CMB: I don't think so. Such limited explanations do not do justice to either the cognitive or experiential features of these experiences. Furthermore, in these states one often becomes aware of empirical facts that lie beyond one's ordinary sensate consciousness, facts that can be subsequently confirmed. For a short discussion of the epistemological warrant of various forms of nonordinary experience, see the end of the first chapter in my book, Dark Night, Early Dawn, where I collect a number of provocative cases previously published by Grof.

PPP: Since the mystical experience is often preceded by an extended period of depression and/or anxiety, is the existence of mysticism prima facie evidence of neurosis or psychosis? In your opinion, may a theoretical "normal" become a mystic?

CMB: Evidence of neurosis or psychosis? Not at all. First, let's remember that the history of mysticism tells us that there are many ways that persons open to the conscious experience of the divine. Some struggle through long episodes of depression and crises as you point out, but others blossom with seemingly little struggle, as though they were just picking up where they left off in their previous life of mystical absorption.

The psychological stress associated with the opening of spiritual consciousness is not a sign of regressive pathology but rather indicates the depth of surrender that true mystical opening requires. It is not easy to surrender everything your body and your culture has all your life told you that you are; not easy to let go of your private existence. Furthermore, once one has actually tasted the ecstasy of transcendence, the confines of ordinary reality can feel depressingly banal until the state of transcendence has stabilized as a solid stage of development. As the consciousness of the Totality stabilizes and deepens, the physical world appears more and more as the miracle that it actually is.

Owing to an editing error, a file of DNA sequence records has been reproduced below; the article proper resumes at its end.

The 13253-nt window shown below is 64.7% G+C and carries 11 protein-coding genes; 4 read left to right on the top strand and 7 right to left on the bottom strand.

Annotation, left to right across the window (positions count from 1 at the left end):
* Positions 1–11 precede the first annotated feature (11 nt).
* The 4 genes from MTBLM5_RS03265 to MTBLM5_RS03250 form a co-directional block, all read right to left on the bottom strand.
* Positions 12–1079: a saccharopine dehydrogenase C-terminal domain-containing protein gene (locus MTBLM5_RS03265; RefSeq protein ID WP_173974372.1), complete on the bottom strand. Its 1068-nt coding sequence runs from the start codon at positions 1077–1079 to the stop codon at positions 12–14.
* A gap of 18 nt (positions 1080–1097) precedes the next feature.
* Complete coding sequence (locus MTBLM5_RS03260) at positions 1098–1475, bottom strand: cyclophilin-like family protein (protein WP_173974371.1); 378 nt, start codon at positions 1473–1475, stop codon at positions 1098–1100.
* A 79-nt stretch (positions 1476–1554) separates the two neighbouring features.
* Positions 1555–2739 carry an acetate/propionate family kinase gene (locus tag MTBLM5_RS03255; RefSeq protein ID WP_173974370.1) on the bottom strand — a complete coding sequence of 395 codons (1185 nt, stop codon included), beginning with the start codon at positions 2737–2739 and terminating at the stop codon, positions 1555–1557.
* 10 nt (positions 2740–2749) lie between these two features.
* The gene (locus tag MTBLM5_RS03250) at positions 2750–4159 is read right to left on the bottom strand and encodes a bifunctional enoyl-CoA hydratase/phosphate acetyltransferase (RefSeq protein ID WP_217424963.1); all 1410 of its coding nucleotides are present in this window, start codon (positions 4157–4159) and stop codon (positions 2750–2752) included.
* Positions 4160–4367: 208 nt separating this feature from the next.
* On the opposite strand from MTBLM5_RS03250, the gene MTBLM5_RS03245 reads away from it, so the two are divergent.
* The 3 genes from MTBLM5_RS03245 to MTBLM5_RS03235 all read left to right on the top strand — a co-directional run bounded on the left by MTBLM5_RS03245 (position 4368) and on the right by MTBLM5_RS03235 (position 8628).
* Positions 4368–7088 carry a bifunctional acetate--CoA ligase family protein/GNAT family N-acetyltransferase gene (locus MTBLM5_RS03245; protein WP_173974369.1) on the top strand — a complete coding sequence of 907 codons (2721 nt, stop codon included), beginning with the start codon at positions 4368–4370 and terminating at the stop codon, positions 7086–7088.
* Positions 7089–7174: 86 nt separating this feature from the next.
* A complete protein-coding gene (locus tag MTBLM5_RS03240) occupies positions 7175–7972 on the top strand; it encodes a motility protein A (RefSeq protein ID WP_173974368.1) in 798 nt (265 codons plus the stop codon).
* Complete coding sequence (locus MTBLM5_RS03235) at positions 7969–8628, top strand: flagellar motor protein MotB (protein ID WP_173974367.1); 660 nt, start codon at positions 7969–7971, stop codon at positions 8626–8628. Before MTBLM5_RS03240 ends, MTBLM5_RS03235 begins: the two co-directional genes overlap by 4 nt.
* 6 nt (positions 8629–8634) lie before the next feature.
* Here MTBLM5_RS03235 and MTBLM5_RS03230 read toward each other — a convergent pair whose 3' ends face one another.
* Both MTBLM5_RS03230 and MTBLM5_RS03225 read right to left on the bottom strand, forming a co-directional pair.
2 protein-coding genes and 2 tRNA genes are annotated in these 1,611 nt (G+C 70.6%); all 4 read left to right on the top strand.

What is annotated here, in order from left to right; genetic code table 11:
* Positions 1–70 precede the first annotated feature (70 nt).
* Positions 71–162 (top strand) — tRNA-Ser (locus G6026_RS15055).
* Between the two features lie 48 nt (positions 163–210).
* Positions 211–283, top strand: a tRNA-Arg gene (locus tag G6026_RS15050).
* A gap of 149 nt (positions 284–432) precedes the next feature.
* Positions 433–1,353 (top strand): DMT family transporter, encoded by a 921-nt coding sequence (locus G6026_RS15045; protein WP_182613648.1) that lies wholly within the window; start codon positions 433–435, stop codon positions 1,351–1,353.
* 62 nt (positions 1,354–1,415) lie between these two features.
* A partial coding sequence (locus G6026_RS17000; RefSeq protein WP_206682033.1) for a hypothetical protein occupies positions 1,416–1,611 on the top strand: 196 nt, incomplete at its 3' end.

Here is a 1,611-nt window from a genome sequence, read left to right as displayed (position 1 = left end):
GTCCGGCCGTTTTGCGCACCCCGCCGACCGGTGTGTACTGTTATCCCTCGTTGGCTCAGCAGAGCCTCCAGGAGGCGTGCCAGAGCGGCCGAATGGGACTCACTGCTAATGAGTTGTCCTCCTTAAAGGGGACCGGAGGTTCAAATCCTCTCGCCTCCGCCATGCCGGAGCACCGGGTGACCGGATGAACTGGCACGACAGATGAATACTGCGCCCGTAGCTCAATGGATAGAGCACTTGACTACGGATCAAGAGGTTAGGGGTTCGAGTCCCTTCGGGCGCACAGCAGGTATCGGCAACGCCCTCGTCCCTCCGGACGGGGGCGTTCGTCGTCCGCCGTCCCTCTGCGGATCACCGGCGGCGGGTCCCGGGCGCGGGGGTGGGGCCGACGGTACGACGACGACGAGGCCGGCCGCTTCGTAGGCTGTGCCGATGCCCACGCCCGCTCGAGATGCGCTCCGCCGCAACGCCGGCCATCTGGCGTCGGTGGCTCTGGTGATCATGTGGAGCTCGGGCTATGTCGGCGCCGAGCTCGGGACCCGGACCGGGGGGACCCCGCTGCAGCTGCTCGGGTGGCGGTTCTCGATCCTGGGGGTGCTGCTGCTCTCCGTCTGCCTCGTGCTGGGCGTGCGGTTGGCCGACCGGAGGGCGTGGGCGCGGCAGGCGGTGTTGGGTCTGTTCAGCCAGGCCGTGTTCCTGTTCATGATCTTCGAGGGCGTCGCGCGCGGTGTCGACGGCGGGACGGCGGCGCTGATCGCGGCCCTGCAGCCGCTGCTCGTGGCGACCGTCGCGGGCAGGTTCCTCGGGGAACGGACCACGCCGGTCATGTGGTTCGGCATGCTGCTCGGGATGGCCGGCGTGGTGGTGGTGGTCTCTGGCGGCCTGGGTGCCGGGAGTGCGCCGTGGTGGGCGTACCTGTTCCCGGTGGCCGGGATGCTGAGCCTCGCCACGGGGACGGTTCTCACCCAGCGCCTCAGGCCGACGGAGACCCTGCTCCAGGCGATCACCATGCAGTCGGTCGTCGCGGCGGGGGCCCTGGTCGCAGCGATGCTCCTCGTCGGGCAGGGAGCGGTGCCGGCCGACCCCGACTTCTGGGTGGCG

PPP: Is there necessarily a relationship between mystical or God experience and birth and perinatal trauma? Does severe intra-uterine trauma predispose one to mysticism?

CMB: I don't know but I'd doubt that severe intra-uterine trauma predisposes one to mystical experience. Again, the perinatal domain is not just the birth domain. The unified fabric of light has birthed these little droplets of light we call human beings. Though they may think themselves to be separate drops for a while, in time they learn that they are better thought of as nodes within the unified fabric of light. Birth is simply part of the crystallization of unified consciousness into these nodes of consciousness. Birth has many aspects other than biology.

PPP: Why do some who have ventured into transpersonal realms during their spiritual emergences relive the biological evolution of their ancestors? For example one wrote: "I seemed to be passing through all the stages in the evolution of the race. I was carried back to the period of the deluge, back to the age of marshes and croaking frogs, back to the age of insects and also to an age of birds." And. "I had a vision and it seemed as if I could see way back to the beginning of all creation. I could see the evolution of man up to his present being.'' (A, Boisen, The Exploration of the Inner World, p. 168) Are these recapitulations, recounted by many mystics, phylogenetically correct?

CMB: Not being a scientist, I cannot evaluate the accuracy of these persons' experience of our phylogenetic heritage, but it is not difficult to understand the deeper logic of these experiences. In order to do so, we need to expand our frame of reference and think about our "birth" in larger terms than something that happens in our mother's womb. That is simply the last stage of a much larger BIRTH process reaching back 13.7 billion years. There would be no humans giving birth if there had not been primates giving birth before them, cells dividing before that, molecules forming and reforming before that, etc. Your and my physical birth assumes a long litany of evolutionary birthing. To understand the being that was birthed when you were born, where should we start? To re-experience the entire evolutionary saga is to remember our true parentage. It is to see our true Mother, that is, the universe itself. It is to remember what we truly are, not just a child of Mr. and Mrs..., but a child of the universe. Her history is our history.